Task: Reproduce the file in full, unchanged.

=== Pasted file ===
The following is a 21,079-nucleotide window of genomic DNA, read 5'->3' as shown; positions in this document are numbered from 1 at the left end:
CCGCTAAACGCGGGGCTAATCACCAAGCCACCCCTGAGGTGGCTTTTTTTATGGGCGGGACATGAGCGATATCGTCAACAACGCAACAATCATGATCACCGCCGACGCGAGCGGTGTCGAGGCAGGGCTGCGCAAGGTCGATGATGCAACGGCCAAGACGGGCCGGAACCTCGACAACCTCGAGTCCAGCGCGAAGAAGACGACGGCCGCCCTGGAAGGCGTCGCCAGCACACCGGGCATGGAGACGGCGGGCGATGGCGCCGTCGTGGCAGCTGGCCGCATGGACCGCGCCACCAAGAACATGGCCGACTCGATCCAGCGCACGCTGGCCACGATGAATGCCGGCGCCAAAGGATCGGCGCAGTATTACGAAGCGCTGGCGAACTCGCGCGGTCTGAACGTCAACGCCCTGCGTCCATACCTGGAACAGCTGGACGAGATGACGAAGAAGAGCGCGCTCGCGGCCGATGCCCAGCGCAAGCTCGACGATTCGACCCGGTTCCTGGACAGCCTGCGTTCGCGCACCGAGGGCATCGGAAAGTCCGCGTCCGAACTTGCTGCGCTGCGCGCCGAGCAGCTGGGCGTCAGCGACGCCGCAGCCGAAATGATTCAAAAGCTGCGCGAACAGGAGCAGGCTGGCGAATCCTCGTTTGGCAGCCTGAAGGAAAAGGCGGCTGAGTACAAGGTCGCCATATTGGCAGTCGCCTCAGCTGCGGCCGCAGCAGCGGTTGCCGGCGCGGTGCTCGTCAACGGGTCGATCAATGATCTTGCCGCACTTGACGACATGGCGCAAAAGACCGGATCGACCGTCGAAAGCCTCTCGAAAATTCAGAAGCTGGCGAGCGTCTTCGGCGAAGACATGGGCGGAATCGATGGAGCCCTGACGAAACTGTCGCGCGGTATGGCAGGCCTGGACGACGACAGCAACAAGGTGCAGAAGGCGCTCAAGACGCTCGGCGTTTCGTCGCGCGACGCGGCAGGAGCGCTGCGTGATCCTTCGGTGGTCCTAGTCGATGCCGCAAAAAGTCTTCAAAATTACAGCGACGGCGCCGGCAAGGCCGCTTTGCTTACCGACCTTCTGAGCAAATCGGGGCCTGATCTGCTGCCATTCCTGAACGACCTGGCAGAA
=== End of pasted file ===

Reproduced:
The following is a 21,079-nucleotide window of genomic DNA, read 5'->3' as shown; positions in this document are numbered from 1 at the left end:
CCGCTAAACGCGGGGCTAATCACCAAGCCACCCCTGAGGTGGCTTTTTTTATGGGCGGGACATGAGCGATATCGTCAACAACGCAACAATCATGATCACCGCCGACGCGAGCGGTGTCGAGGCAGGGCTGCGCAAGGTCGATGATGCAACGGCCAAGACGGGCCGGAACCTCGACAACCTCGAGTCCAGCGCGAAGAAGACGACGGCCGCCCTGGAAGGCGTCGCCAGCACACCGGGCATGGAGACGGCGGGCGATGGCGCCGTCGTGGCAGCTGGCCGCATGGACCGCGCCACCAAGAACATGGCCGACTCGATCCAGCGCACGCTGGCCACGATGAATGCCGGCGCCAAAGGATCGGCGCAGTATTACGAAGCGCTGGCGAACTCGCGCGGTCTGAACGTCAACGCCCTGCGTCCATACCTGGAACAGCTGGACGAGATGACGAAGAAGAGCGCGCTCGCGGCCGATGCCCAGCGCAAGCTCGACGATTCGACCCGGTTCCTGGACAGCCTGCGTTCGCGCACCGAGGGCATCGGAAAGTCCGCGTCCGAACTTGCTGCGCTGCGCGCCGAGCAGCTGGGCGTCAGCGACGCCGCAGCCGAAATGATTCAAAAGCTGCGCGAACAGGAGCAGGCTGGCGAATCCTCGTTTGGCAGCCTGAAGGAAAAGGCGGCTGAGTACAAGGTCGCCATATTGGCAGTCGCCTCAGCTGCGGCCGCAGCAGCGGTTGCCGGCGCGGTGCTCGTCAACGGGTCGATCAATGATCTTGCCGCACTTGACGACATGGCGCAAAAGACCGGATCGACCGTCGAAAGCCTCTCGAAAATTCAGAAGCTGGCGAGCGTCTTCGGCGAAGACATGGGCGGAATCGATGGAGCCCTGACGAAACTGTCGCGCGGTATGGCAGGCCTGGACGACGACAGCAACAAGGTGCAGAAGGCGCTCAAGACGCTCGGCGTTTCGTCGCGCGACGCGGCAGGAGCGCTGCGTGATCCTTCGGTGGTCCTAGTCGATGCCGCAAAAAGTCTTCAAAATTACAGCGACGGCGCCGGCAAGGCCGCTTTGCTTACCGACCTTCTGAGCAAATCGGGGCCTGATCTGCTGCCATTCCTGAACGACCTGGCAGAA